V: And, my guess is that 1 1/3 19th on the first manual might be a principal stop.
A: Yes, that could be. Because it looks like you know, the first manual is stronger. It has no other principles.
V: So what we’ll be suggesting next might not work for the first manual. What about the ornamented chorales? You see? They’re probably more suited for the second manual, right?
A: Could be. But then it would probably be hard, you know, to select something for accompaniment on a different manual.
V: Well, sometimes you can play with Octave 4’ but one octave lower. If the tenor is not lower than tenor C.
A: That’s right. But then again, you know, maybe you could use one of those new principles. Probably Principle 8’ not a stop Diapason. What do you think?
V: Yeah, if it’s not too loud of course.
A: I know. You need to check the balance.
V: If it’s too loud then check Octave 4’ one octave lower and you have a couple of choices here on the second manual, to bring out the melody.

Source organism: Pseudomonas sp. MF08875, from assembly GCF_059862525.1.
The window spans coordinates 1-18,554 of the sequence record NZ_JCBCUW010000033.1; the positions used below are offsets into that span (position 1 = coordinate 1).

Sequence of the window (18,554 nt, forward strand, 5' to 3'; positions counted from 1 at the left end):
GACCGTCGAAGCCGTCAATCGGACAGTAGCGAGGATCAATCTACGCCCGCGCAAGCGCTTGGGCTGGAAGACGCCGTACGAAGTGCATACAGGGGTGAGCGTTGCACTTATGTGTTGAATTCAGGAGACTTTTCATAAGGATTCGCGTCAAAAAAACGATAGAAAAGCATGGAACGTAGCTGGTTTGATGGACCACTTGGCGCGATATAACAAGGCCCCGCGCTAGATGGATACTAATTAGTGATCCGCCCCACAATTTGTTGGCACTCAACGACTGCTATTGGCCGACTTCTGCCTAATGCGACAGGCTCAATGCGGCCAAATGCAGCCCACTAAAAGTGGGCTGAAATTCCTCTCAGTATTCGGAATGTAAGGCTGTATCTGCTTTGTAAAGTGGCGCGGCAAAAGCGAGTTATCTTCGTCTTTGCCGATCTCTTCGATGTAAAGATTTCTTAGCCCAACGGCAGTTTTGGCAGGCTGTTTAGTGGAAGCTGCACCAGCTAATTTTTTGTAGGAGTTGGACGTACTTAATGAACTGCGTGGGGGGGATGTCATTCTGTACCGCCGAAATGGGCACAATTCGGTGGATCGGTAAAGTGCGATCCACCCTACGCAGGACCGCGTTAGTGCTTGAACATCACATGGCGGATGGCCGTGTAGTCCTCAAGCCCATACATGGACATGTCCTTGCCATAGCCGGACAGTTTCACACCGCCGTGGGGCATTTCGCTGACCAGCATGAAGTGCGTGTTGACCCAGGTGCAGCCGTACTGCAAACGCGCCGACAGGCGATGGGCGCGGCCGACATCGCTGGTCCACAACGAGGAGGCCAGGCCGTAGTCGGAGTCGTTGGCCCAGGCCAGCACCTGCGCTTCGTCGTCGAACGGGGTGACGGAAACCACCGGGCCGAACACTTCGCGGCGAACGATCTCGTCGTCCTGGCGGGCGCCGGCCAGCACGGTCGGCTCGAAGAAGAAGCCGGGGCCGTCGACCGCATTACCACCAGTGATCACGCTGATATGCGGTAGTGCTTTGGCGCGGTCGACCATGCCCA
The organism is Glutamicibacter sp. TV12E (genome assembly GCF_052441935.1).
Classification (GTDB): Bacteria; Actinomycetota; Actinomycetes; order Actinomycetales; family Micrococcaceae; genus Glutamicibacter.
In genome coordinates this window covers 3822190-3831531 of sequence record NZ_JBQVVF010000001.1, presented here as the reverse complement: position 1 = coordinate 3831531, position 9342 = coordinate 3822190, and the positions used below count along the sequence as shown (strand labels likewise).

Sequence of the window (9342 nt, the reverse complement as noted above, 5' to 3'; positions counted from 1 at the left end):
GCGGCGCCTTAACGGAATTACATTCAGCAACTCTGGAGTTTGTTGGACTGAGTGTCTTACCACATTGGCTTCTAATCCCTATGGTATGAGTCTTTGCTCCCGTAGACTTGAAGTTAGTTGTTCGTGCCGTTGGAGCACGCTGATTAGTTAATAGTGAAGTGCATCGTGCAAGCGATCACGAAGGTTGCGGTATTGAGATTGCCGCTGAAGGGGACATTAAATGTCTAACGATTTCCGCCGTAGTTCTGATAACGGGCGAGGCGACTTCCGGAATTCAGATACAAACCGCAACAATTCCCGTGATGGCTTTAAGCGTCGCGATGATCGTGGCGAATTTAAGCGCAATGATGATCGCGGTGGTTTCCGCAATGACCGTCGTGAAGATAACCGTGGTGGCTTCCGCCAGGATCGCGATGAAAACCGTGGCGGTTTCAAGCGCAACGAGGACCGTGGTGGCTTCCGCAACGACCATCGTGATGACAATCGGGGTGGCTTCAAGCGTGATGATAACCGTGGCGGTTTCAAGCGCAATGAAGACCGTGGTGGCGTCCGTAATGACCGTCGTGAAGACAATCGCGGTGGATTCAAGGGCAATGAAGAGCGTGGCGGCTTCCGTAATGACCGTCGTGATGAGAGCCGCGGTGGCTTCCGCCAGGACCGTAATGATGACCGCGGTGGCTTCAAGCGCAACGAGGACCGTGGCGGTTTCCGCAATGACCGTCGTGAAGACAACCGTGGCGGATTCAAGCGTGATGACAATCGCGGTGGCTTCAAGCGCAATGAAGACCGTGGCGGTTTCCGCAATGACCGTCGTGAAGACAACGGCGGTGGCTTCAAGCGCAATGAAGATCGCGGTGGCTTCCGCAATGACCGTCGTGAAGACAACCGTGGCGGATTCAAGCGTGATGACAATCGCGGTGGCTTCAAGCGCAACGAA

A: What do you think; would it possible to accompany the Gedacht 8’ on the second manual and then play solo on the first manual?
V: With 19th?
V: And stop Diapason?
A: Yes. Would that be possible, a possibility?
V: It could be possible, yeah. It could be possible. If it’s not too harsh, this 19th. If it’s not…
A: Yes. Then again you have to check on the spot to listen to how it sounds.
V: Right. So any type of ornamented melody in the soprano might work for any of those mutations, high pitched 3rd stops, like 1 1/3’ or Nazard together with Gedacht, right? Or a Tierce together with Gedacht, without Nazard.